At the same time, the parodically paranoid readers of women’s faces and bodies who build up elaborate hermeneutic networks to expose the male truth underneath female appearances often also insist on the self-evidence of that truth. Walsh’s documentary casts this contradiction as a folksy paradox, where the definition of woman is a “simple question” even while women are such a “complete mystery” that even black-hole expert Stephen Hawking couldn’t figure them out. Online, the idea that “we can always tell” when a woman is trans is such a cliché of gender-critical feminism as to have become a social media punchline: a Twitter search of the phrase will lead to reams of tweets insisting that a particular cis woman in a photograph — Katie Ledecky, Sigourney Weaver, Cher — is obviously, as anyone with two eyes can see, a man. (When this error is brought to the gender detective’s attention, they will sometimes respond that they can always tell in real life, but photographs — because they’re doctored, because they’re two-dimensional, or perhaps because they are evil illusions meant to tempt us away from God’s truth — can deceive.) But whether the claim is that it’s difficult to see through trans women’s disguises or that it’s easy, the upshot is the same: trans women only want one thing, and it’s to trick us into believing they’re women.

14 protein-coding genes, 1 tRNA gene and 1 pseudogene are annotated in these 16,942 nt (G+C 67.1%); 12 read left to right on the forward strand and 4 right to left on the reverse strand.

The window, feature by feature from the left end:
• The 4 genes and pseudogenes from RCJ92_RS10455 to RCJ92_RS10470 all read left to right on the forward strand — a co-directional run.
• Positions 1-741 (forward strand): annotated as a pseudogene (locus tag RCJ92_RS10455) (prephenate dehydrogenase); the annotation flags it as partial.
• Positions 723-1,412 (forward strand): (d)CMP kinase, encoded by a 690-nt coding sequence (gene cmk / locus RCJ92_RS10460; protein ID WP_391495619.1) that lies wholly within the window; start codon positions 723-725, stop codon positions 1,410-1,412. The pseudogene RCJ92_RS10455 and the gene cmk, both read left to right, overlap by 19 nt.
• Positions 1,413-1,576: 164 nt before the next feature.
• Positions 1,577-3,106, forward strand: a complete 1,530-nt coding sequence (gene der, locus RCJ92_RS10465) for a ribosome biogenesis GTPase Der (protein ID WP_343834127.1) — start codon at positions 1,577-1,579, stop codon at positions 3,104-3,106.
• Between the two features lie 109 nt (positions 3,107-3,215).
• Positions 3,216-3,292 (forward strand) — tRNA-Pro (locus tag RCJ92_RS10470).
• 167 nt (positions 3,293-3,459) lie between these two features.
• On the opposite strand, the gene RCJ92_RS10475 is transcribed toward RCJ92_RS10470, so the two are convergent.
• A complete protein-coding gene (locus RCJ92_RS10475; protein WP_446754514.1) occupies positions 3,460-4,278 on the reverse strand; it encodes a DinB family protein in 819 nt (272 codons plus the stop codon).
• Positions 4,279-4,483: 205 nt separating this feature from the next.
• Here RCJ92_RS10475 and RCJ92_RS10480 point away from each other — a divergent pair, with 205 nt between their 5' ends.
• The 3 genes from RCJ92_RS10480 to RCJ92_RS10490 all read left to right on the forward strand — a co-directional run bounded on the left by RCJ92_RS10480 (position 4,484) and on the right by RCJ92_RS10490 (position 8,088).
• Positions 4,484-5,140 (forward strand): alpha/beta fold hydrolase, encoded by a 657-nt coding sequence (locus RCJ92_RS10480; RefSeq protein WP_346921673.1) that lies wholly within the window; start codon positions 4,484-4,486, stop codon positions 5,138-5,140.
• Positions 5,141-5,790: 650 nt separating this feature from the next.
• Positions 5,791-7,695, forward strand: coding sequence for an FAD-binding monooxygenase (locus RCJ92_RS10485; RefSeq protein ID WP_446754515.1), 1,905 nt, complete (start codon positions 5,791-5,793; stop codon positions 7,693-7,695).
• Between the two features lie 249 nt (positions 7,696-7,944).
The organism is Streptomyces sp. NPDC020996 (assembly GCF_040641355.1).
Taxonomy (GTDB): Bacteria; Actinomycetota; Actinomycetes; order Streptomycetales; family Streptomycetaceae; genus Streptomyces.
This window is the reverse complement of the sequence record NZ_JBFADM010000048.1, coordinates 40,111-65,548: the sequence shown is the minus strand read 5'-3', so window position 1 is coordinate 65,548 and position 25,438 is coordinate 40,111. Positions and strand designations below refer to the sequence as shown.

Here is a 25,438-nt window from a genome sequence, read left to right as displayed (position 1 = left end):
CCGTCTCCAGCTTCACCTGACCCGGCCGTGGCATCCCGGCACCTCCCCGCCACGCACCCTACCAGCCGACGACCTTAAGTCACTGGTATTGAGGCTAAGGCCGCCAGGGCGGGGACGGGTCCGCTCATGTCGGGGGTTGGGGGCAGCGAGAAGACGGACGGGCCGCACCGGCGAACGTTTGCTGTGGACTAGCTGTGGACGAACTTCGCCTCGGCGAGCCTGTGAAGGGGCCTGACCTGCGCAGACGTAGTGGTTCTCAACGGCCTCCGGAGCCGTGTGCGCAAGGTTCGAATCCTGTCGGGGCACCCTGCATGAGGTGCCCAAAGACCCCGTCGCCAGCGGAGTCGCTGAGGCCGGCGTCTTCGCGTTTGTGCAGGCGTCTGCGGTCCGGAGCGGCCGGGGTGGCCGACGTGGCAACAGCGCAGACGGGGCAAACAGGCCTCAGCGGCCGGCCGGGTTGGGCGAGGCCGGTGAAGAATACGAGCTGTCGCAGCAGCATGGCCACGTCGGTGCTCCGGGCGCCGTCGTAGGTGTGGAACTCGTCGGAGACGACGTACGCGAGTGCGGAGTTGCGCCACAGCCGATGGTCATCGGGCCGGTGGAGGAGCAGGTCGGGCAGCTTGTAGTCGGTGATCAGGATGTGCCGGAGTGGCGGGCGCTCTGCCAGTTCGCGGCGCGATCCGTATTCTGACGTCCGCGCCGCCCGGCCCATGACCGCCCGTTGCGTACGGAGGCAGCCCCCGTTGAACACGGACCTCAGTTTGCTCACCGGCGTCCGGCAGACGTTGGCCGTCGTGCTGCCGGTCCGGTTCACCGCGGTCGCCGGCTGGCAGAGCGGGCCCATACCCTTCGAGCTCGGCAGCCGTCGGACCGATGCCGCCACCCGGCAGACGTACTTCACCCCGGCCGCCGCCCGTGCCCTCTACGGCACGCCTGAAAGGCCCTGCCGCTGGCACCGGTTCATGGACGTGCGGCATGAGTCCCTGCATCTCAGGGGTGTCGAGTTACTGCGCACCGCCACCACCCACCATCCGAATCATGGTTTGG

This transmisogyny, relatively new as it may seem, shares a premise with the regular old misogyny that’s been mainstream for centuries: some women — though it’s not always easy to tell which ones — are defined by their fundamental and dangerous falseness. Anyone wondering what a woman was in seventeenth-century England could just ask the preacher and poet Robert Herrick. “Learn of me what woman is,” Herrick facetiously offers in “Upon Some Women,” a short, punchy poem addressed to sexually frustrated men in need of some real talk. A woman draped in diaphanous silks may seem beautiful, the poem cautions, but don’t be fooled by that flimsy veil. What she really is is garbage, “pieces, patches, ropes of hair; / Inlaid garbage everywhere,” and despite that sentient trash heap’s best efforts to “cheat us,” Herrick can see right through her gauzy disguise. The results of the poet’s full-body examination are in, and the truth about woman is that she’s false: “False in legs, and false in thighs; / False in breast, teeth, hair, and eyes, / False in head and false enough.”